IN 1942, in the middle of the Australian winter, and at a very low point in WWII, Robert Gordon Menzies, no longer Prime Minister, broadcast a series of weekly talks on the radio station 2UE, which became the first part of a book called The Forgotten People published in 1943. His thoughts then seem to be more than ever applicable as the Western World struggles with a different enemy, one from within its own ranks, which seems bent on destroying the past despite the aboriginal teaching that one’s cultural heritage must be preserved, respected and honoured. What was said in 1942 may be useful in thinking about how serious a challenge is this ‘Cancel Culture’ which surrounds and be-numbs us.
Menzies’s focus was President Roosevelt’s ‘Four Freedoms . . . of speech and expression, of worship and from want and from fear’. He thought that the first freedom, of speech and expression, implied freedom of thought, which in turn implied ‘freedom for others as well as ourselves, freedom for people who disagree with us . . . freedom for minorities as well as for majorities’.Now we have thought police who will protect us from any expressions which might upset any of us, and which could be described by any of us as ‘hate speech’. The trouble with this idea is twofold, it assumes that the thought police are infallible and that what is not defined as hate speech today will be so tomorrow.
Menzies noted that this trouble had occurred in the recent past, when ‘the worst crime of fascism and its twin brother German National Socialism, was their suppression of free thought and free speech’. One of the first actions of the Nazis was to tell the newspapers exactly what they could print and so ‘controversy came to an end’. Does that sound familiar? He said that ‘today’s truth is frequently tomorrow’s error . . . Hence, if truth is to emerge . . . the process of free debate, the untrammelled clash of opinions, must go on’.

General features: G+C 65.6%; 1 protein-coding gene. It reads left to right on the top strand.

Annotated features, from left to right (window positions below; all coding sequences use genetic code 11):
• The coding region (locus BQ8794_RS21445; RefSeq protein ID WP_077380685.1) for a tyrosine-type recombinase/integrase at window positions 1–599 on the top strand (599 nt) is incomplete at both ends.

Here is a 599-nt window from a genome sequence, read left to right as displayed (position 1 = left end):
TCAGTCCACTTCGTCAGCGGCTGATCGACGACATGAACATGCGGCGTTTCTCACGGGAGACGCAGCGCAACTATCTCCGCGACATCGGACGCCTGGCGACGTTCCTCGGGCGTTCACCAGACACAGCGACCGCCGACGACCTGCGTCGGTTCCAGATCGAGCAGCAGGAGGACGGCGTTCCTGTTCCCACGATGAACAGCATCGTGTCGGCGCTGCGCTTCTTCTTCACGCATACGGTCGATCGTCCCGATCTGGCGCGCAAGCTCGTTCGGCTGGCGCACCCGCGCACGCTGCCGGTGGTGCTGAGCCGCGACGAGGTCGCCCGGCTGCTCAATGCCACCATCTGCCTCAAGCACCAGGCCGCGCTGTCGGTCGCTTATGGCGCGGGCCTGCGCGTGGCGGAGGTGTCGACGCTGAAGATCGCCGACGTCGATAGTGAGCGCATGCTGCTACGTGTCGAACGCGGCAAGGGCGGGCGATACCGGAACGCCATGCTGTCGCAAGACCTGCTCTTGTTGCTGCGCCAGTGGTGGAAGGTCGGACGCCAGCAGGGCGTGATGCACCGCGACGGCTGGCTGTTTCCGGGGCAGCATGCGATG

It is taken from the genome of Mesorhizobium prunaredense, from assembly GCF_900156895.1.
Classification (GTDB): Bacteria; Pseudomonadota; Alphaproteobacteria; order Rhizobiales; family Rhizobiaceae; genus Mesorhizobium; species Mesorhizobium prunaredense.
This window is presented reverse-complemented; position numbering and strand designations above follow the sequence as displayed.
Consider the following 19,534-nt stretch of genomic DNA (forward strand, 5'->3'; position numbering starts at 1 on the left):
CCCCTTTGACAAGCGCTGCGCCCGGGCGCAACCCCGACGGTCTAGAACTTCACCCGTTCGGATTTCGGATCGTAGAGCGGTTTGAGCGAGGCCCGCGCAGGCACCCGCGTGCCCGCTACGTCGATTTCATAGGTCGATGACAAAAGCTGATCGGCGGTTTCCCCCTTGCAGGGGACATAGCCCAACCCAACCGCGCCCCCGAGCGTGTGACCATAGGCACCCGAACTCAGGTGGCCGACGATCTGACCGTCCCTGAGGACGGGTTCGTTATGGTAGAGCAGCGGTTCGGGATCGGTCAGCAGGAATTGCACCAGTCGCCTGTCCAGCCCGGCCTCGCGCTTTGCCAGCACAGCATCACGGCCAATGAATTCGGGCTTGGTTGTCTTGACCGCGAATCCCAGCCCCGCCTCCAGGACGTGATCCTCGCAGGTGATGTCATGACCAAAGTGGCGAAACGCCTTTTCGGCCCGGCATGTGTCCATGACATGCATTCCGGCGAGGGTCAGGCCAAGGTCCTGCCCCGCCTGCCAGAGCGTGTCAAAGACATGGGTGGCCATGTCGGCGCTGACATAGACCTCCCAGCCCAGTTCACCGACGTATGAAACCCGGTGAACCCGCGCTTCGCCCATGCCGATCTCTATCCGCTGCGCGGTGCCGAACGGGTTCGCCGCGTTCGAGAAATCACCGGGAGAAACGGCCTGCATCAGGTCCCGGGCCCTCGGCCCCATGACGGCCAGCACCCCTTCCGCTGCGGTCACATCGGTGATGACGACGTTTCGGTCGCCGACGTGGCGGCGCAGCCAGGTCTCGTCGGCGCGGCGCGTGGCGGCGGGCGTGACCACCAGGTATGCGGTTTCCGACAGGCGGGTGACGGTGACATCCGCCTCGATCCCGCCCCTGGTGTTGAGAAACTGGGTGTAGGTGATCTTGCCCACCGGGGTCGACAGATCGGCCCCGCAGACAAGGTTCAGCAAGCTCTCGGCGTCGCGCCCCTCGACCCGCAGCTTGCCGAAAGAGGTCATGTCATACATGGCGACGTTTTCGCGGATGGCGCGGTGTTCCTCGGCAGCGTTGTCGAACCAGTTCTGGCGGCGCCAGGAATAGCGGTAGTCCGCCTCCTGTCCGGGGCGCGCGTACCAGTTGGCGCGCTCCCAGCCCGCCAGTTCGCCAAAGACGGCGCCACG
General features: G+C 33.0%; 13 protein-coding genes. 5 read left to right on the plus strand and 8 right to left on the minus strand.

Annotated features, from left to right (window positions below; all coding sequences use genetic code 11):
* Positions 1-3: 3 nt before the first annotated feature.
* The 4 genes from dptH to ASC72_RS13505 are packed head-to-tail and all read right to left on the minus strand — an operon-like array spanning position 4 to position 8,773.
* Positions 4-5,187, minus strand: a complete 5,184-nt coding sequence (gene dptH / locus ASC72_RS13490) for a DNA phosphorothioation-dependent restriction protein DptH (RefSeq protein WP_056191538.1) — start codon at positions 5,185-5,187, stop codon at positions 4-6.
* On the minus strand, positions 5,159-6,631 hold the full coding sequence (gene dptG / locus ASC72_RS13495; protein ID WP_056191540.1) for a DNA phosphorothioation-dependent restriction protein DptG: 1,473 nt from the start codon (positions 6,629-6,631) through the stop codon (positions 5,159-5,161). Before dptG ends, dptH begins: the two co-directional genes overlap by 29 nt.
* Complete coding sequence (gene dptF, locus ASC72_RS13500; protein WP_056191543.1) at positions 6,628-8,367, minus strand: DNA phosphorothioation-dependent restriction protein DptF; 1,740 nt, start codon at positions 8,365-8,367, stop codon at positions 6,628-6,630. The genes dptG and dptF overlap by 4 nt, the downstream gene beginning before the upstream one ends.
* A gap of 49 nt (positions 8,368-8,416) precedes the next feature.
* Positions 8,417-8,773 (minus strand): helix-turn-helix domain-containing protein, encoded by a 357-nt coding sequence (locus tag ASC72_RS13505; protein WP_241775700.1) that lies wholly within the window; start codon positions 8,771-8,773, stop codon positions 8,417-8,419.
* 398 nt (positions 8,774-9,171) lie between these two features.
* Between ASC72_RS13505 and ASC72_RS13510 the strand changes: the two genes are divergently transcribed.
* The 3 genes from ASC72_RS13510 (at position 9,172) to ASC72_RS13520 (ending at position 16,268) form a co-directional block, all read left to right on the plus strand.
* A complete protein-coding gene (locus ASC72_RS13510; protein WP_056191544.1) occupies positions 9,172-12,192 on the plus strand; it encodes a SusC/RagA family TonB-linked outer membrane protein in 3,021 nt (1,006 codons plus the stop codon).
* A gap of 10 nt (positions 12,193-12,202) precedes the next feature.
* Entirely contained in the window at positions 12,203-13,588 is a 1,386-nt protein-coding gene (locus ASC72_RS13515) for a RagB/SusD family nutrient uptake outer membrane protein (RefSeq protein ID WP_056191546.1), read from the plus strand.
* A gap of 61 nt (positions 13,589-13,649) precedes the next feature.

We are now living in a world where differences of opinion are suppressed as ‘disinformation’. Surely if the disliked opinions were based on falsehoods, what better way to expose them than by letting them be heard?
Menzies’s thoughts were derived from earlier writers such as John Stuart Mill, whose essay On Liberty defines much that explains Voltaire’s adage that he might disagree with an opponent’s views but would fight to the death to preserve his right to express those opinions. Now death by cancelling is the fate of anyone who does not go along with the so-called consensus view.
Mill saw that there is a ‘limit to the legitimate interference of collective opinion with individual independence: and to find that limit, and maintain it against encroachment, is as indispensable to a good condition of human affairs, as protection against political despotism’.
This first principle reminds us that the ‘despotism of a majority may be just as bad as the despotism of one man’.
Mill’s second principle was that the sole end for which mankind is warranted, individually or collectively, in interfering with the liberty of action of any of their number, is self-protection. That the only purpose for which power can be rightfully exercised over any member of a civilised community, against his will, is to prevent harm to others.